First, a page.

Lebanon’s Ministry of Social Affairs announced on Monday an indefinite postponement of its cash assistance program aimed at helping the poorest families in society through lockdown measures imposed due to the coronavirus pandemic.
In a statement, the ministry said it will postpone a planned one-time cash distribution of approximately 400,000 Lebanese Lira ($140) per family.
Families in need of assistance were told to contact municipalities and local authorities to register to receive the cash hand-out.
According to a report by Al Jazeera, the cash hand-outs were set to reach 187,500 families.
However, the aid has been delayed because of “mistakes” in these lists, which were presented by the local authorities to the Lebanese Army.
Military personnel are now tasked with checking and revising the lists.
“Due to several mistakes in the presented lists, the ministry decided to postpone the distribution of this aid until the army has concluded its inspection,” the statement said.
Minister for Social Affairs Ramzi Moucharafieh added that between 70 and 75 per cent of people in Lebanon, primarily private sector and informal daily labourers, require some form of assistance.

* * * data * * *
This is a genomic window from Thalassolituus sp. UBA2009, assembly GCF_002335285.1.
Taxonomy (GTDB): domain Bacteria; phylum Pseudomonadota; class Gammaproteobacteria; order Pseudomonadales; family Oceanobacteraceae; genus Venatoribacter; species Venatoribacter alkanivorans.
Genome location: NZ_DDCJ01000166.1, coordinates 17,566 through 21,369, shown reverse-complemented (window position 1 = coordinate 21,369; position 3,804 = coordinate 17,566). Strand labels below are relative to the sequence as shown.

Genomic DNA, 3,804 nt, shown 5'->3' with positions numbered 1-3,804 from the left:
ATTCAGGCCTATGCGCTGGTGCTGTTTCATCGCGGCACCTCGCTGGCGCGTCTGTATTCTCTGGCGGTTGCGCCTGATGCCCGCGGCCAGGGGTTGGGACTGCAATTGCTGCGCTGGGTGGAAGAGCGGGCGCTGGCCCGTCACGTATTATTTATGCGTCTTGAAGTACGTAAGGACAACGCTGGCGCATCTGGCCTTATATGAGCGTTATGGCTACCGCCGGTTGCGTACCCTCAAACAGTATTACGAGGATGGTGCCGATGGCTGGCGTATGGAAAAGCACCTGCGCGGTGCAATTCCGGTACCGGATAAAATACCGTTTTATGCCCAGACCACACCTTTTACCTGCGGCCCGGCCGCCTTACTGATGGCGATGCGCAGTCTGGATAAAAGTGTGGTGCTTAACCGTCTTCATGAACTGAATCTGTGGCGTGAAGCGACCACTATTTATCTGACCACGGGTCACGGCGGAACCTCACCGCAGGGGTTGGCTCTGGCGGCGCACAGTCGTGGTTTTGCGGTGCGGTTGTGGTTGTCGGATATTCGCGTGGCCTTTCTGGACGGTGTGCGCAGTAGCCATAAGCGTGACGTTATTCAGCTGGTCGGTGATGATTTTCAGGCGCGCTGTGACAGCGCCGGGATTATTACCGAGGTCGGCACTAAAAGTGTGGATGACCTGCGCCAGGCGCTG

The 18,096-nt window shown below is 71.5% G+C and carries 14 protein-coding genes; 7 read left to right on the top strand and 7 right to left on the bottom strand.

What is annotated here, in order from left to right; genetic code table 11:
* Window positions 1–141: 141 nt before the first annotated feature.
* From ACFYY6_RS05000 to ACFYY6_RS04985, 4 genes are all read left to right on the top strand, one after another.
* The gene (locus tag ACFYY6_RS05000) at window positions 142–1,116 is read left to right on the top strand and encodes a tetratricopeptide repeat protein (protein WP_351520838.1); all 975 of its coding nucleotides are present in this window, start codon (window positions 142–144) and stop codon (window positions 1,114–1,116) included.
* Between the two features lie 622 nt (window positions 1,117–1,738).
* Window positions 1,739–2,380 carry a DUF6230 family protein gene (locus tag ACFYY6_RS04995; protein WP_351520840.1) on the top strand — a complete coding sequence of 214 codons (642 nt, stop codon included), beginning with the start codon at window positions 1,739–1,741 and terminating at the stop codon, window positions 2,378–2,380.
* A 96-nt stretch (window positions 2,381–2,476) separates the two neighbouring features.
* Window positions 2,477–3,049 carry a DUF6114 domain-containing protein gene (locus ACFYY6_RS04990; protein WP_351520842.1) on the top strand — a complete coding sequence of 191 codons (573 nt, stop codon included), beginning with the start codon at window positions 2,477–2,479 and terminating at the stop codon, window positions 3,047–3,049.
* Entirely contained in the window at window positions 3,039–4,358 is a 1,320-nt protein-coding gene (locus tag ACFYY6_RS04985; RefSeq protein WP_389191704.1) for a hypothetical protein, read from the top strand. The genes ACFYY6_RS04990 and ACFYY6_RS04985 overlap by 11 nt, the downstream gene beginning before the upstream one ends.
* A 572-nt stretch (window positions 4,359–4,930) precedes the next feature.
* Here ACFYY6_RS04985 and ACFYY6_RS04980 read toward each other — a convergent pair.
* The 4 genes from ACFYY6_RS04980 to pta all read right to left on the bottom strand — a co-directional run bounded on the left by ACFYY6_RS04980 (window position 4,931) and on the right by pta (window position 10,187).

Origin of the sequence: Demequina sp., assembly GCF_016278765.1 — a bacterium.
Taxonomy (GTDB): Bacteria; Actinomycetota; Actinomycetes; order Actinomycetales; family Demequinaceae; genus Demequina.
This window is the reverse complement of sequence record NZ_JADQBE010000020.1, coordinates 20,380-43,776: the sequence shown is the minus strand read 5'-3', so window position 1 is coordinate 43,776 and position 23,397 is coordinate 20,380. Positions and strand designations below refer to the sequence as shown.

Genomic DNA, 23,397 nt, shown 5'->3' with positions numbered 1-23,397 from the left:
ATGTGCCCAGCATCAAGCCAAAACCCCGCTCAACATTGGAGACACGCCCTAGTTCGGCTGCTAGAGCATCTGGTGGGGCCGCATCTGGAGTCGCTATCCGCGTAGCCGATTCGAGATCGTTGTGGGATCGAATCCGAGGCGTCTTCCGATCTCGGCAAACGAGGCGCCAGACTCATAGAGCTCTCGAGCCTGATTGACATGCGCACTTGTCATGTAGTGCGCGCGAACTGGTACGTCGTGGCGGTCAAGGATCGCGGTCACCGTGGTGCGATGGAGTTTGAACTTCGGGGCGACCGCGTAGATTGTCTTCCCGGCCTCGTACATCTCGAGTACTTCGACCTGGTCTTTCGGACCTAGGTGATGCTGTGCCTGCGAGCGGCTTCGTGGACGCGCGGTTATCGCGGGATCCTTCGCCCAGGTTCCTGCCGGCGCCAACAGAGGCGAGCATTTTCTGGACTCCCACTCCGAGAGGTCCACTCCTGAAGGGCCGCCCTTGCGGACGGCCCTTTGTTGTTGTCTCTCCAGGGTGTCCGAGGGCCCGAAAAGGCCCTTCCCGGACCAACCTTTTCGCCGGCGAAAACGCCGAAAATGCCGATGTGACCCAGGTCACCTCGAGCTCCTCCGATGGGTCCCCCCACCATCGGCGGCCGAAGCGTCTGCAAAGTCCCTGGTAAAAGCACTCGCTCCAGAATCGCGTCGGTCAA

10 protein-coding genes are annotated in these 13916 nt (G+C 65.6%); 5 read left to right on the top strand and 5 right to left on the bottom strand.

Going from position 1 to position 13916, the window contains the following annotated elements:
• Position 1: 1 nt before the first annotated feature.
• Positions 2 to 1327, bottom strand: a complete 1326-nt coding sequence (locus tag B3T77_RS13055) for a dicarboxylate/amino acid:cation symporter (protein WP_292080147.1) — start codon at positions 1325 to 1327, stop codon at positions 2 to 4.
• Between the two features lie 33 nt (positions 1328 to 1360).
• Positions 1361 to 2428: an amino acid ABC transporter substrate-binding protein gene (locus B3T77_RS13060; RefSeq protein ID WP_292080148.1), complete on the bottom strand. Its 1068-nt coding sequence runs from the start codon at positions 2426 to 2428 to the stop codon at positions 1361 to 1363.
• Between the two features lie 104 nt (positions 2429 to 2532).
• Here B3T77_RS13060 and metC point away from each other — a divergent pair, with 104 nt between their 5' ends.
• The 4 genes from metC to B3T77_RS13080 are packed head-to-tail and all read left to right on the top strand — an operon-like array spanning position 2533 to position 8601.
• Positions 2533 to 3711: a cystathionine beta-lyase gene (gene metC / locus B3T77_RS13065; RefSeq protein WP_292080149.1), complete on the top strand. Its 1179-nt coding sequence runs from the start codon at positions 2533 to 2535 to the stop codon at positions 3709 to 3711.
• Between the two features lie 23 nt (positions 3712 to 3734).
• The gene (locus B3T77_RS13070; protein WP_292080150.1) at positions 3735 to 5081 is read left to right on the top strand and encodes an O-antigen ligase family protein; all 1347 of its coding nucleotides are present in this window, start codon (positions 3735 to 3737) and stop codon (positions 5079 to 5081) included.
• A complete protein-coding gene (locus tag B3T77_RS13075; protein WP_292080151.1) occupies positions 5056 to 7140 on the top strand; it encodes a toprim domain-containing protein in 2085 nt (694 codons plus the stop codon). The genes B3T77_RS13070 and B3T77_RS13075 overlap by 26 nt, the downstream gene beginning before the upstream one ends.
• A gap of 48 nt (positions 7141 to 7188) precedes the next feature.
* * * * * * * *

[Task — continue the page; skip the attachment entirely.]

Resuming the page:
Lebanon’s government has faced criticism for announcing economic and social aid plans with limited details that rarely come to fruition.
In late March, the government pledged approximately $28 million for “nutrition and sanitary assistance”, and on 1 April announced a direct cash hand-out programme.
The finalised details of the latter were presented by Moucharafieh in a press conference last week, only hours after a Human Rights Watch (HRW) report was published warning that more than a million Lebanese could go hungry without government assistance.
The report raised concerns that the gaps in the country’s social protection system could leave millions at risk of hunger due to pandemic-related lockdown measures and condemned the government’s failure to implement an assistance program, despite the nationwide shutdown measures having been in place for a month.
Senior researcher on poverty and inequality at HRW Lena Simet said: “The lockdown to slow the spread of OVID-19 has compounded the poverty and economic hardship rampant in Lebanon before the virus arrived.”
Adding, “many people who had an income lost it, and if the government does not step in, more than half the population may not be able to afford food and basic necessities.”